Chapter I Acridines (pages 9–108): N. R. Raulins
Chapter II Aminoacridines (pages 109–140): B. Adcock
Chapter III 9?Acridanones (pages 141–377): J. M. F. Gagan
Chapter IV The Acridine Alkaloids (pages 379–432): J. E. Saxton
Chapter V Acridinium Salts and decreased Acridines (pages 433–517): I. A. Selby
Chapter VI Biacridines (pages 519–528): Frank Mccapra
Chapter VII Benzacridines and Condensed Acridines (pages 529–577): D. A. Robinson
Chapter VIII Acridine Dyes (pages 579–613): B. D. Tilak and N. R. Ayyangar
Chapter IX Chemiluminescent Reactions of Acridines (pages 615–630): Frank Mccapra
Chapter X Ultraviolet and visual Absorption Spectra (pages 631–664): Margaret L. Bailey
Chapter XI The Infrared Spectra of Acridines (pages 665–685): R. M. Acheson
Chapter XII The Nuclear Magnetic Resonance Spectra of Acridines (pages 687–707): R. M. Acheson
Chapter XIII The Mass Spectra of Acridines (pages 709–721): R. G. Bolton
Chapter XIV The interplay of Acridines with Nucleic Acids (pages 723–757): A. R. Peacocke
Chapter XV Acridines and Enzymes (pages 759–787): B. H. Nicholson
Chapter XVI The Antibacterial motion of Acridines (pages 789–813): A. C. R. Dean
Chapter XVII Carcinogenic and Anticarcinogenic houses of Acridines (pages 815–828): David B. Clayson
Chapter XVIII Acridine Antimalarials (pages 829–850): David W. Henry
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Additional info for Chemistry of Heterocyclic Compounds: Acridines, Volume 9, Second Edition
237Rieche and M ~ e l l e have r ~ ~prepared ~ methylacridines by passing the vapors of aromatic amines, diluted with nitrogen, over aluminum oxide at 440": o-toluidine -+ 10% yield of 4 3 dimethylacridine; p-toluidine --+ 10% of 2,7-dimethylacridine; p-xylidine --+ 1,4,5,8-tetramethylacridine(63). 53 2 . ~*l Phloroglucinol and 2-aminobenzaldehyde, in an almost complementary reaction, were found to give 1,3-dihydroxyacridine in the presence of sodium hyd r o ~ i d e . * This ~ * reaction was fully investigated later,243the reactants being allowed to stand in aqueous solution at room temperature for 5 days at definite pH values, 4-13.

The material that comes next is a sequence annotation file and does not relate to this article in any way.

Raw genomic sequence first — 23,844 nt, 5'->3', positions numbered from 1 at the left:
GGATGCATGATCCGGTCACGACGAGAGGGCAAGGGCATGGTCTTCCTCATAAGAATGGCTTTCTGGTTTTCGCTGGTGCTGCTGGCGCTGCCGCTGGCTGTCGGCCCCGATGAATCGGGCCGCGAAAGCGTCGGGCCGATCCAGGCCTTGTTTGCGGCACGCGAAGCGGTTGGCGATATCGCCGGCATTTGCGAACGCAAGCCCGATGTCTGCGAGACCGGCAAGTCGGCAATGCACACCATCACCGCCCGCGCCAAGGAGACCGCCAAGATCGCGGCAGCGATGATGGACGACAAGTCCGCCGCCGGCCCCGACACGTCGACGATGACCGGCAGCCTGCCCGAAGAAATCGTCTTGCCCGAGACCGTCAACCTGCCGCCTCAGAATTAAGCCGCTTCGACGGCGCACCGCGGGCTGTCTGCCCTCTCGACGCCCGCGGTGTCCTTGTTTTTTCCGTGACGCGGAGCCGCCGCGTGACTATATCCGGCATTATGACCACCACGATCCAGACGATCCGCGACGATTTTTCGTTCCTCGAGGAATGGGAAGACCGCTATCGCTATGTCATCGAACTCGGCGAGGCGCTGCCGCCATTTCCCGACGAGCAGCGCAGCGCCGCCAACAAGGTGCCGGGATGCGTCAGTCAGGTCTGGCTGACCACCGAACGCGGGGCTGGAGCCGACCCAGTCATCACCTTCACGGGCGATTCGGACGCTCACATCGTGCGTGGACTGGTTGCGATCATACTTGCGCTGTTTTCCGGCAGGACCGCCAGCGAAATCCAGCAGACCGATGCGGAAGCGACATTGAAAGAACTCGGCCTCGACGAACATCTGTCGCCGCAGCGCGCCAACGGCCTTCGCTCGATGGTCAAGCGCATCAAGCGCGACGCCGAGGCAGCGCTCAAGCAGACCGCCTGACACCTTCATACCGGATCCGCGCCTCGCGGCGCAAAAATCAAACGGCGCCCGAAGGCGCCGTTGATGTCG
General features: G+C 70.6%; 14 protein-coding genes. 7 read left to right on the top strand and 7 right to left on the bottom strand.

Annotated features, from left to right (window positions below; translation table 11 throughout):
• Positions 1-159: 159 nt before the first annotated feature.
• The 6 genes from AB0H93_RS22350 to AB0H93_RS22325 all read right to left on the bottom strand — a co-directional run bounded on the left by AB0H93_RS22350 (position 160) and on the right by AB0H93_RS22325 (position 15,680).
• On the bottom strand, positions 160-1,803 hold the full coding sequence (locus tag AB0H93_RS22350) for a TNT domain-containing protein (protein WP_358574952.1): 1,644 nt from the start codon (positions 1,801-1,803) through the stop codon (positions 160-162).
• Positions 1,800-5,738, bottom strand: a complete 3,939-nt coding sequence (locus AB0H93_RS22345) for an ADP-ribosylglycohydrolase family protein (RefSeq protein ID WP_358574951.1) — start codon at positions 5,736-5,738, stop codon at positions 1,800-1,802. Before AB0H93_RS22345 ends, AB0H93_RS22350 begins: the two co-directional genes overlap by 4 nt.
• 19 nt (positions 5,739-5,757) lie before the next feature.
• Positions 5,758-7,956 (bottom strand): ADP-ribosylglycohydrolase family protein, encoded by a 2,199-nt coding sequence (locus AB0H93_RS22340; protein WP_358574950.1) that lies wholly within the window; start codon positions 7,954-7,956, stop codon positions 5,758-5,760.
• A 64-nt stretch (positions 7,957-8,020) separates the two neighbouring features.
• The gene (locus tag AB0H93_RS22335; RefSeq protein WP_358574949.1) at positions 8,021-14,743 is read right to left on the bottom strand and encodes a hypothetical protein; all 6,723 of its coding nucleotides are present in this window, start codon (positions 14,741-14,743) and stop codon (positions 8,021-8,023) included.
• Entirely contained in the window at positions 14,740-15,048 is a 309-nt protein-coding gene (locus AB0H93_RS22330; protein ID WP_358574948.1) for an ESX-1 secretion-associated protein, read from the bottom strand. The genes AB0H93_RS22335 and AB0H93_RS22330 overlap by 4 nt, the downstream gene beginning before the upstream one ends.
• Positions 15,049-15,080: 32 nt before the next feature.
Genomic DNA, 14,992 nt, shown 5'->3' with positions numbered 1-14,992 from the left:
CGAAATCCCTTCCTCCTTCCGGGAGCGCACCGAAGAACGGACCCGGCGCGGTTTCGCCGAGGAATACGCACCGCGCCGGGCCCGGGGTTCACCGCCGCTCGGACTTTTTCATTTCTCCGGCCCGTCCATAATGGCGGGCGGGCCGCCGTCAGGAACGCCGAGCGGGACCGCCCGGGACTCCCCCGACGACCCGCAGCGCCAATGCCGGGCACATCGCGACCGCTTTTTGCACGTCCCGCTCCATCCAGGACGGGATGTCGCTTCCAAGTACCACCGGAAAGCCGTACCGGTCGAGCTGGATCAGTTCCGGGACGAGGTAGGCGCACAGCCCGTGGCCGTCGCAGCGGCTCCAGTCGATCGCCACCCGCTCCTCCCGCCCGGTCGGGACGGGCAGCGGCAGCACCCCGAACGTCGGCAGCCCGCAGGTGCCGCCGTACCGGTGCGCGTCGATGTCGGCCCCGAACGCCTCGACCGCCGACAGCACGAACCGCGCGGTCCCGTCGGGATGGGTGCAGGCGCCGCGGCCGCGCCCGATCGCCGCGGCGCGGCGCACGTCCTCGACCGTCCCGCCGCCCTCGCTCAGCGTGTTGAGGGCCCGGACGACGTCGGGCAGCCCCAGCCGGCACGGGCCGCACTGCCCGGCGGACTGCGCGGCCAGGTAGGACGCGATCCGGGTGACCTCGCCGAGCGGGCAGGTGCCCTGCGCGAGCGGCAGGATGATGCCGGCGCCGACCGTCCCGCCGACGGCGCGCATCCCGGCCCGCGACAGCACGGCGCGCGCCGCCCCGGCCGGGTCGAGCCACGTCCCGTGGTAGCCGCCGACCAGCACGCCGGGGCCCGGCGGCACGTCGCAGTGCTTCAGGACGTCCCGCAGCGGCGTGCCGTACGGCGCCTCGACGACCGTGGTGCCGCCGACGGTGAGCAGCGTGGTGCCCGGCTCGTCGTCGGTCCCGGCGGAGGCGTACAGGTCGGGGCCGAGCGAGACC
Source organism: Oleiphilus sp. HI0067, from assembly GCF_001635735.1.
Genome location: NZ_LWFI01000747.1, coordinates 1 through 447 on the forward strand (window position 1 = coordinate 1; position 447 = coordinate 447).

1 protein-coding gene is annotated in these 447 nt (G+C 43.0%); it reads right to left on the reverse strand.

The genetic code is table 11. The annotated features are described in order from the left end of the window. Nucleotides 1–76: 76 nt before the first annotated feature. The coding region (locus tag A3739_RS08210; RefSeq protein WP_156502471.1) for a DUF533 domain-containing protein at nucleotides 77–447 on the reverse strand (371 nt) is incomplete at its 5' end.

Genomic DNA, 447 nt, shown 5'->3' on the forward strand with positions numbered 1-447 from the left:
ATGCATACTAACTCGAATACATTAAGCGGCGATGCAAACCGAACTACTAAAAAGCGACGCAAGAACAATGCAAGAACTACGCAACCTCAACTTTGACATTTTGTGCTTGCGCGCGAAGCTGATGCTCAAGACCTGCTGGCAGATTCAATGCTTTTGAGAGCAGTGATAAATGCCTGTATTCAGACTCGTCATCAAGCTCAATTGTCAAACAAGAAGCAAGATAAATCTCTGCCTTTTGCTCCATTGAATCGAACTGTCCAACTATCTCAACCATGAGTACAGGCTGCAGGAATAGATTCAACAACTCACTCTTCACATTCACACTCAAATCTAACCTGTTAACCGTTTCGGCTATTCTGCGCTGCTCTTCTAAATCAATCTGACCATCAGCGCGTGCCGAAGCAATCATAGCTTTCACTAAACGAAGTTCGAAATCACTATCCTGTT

Methods of Preparation of Acridines 51 More recent applications of selenium dehydrogenation of perhydroacridines222 and tetrahydroa~ridine22~ have been reported, but there is no indication that yields of acridines are improved. 221Yields of 5 to 17% of acridine have been obtained when tetra- and octa-hydroacridines were heated in boiling xylene with 5-10y0 excess of c h l 0 r a n i 1 . j ~~ used chloranil in the dehydrogenation of diethyl acridan-9-phosphonate. Decarboxylation and distillation with lead dioxidezz6has transformed appropriately substituted 1,2,3,4-tetrahydroacridine-9-carboxylic acids into 2- and 3-methylacridine ; this reagent also aromatized some reduced benza c r i d i n e ~Chloranil .
Frothing, due largely to the evolution of carbon dioxide, is eliminated, and the formation of oxanilides is precluded. 3 moles) and formic acid (1-2 moles), in sufficient glycerol to ensure homogeneity, to 155-175” for about an hour. 164A list of acridines prepared by this method is given in Table 111. 163 The mechanism of the reaction has been investigated in some The first stage is undoubtedly the production of 3-aminoformanilide (21). This compound was isolated when the reaction was not allowed to go to completion ; when treated with rn-phenylenediamine under the usual reaction conditions, it gave a larger yield of 3,6-diaminoacridine than could be obtained from formic acid and the diamine.